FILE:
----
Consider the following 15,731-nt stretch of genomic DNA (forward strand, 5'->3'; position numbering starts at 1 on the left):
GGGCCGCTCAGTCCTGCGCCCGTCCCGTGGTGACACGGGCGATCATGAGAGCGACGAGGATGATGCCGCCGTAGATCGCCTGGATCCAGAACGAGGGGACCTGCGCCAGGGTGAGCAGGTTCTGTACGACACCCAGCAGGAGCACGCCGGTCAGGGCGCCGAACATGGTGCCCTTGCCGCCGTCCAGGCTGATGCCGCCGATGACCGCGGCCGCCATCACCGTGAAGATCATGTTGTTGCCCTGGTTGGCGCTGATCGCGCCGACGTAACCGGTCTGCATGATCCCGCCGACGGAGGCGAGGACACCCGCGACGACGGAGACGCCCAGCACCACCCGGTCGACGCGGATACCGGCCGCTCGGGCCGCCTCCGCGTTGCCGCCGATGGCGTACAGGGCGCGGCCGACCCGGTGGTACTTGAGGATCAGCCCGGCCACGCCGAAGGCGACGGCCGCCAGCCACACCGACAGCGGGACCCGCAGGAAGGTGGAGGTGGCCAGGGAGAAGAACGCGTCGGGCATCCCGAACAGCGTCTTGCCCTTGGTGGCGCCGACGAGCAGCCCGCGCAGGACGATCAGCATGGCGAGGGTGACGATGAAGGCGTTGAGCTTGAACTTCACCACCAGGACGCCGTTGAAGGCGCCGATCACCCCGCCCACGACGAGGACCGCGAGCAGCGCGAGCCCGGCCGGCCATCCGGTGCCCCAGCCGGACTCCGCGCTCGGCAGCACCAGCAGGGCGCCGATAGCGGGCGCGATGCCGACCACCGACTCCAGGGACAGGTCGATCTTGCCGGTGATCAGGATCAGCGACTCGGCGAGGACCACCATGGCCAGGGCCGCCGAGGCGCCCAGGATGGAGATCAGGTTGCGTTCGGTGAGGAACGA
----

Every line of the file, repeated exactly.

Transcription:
Consider the following 15,731-nt stretch of genomic DNA (forward strand, 5'->3'; position numbering starts at 1 on the left):
GGGCCGCTCAGTCCTGCGCCCGTCCCGTGGTGACACGGGCGATCATGAGAGCGACGAGGATGATGCCGCCGTAGATCGCCTGGATCCAGAACGAGGGGACCTGCGCCAGGGTGAGCAGGTTCTGTACGACACCCAGCAGGAGCACGCCGGTCAGGGCGCCGAACATGGTGCCCTTGCCGCCGTCCAGGCTGATGCCGCCGATGACCGCGGCCGCCATCACCGTGAAGATCATGTTGTTGCCCTGGTTGGCGCTGATCGCGCCGACGTAACCGGTCTGCATGATCCCGCCGACGGAGGCGAGGACACCCGCGACGACGGAGACGCCCAGCACCACCCGGTCGACGCGGATACCGGCCGCTCGGGCCGCCTCCGCGTTGCCGCCGATGGCGTACAGGGCGCGGCCGACCCGGTGGTACTTGAGGATCAGCCCGGCCACGCCGAAGGCGACGGCCGCCAGCCACACCGACAGCGGGACCCGCAGGAAGGTGGAGGTGGCCAGGGAGAAGAACGCGTCGGGCATCCCGAACAGCGTCTTGCCCTTGGTGGCGCCGACGAGCAGCCCGCGCAGGACGATCAGCATGGCGAGGGTGACGATGAAGGCGTTGAGCTTGAACTTCACCACCAGGACGCCGTTGAAGGCGCCGATCACCCCGCCCACGACGAGGACCGCGAGCAGCGCGAGCCCGGCCGGCCATCCGGTGCCCCAGCCGGACTCCGCGCTCGGCAGCACCAGCAGGGCGCCGATAGCGGGCGCGATGCCGACCACCGACTCCAGGGACAGGTCGATCTTGCCGGTGATCAGGATCAGCGACTCGGCGAGGACCACCATGGCCAGGGCCGCCGAGGCGCCCAGGATGGAGATCAGGTTGCGTTCGGTGAGGAACGA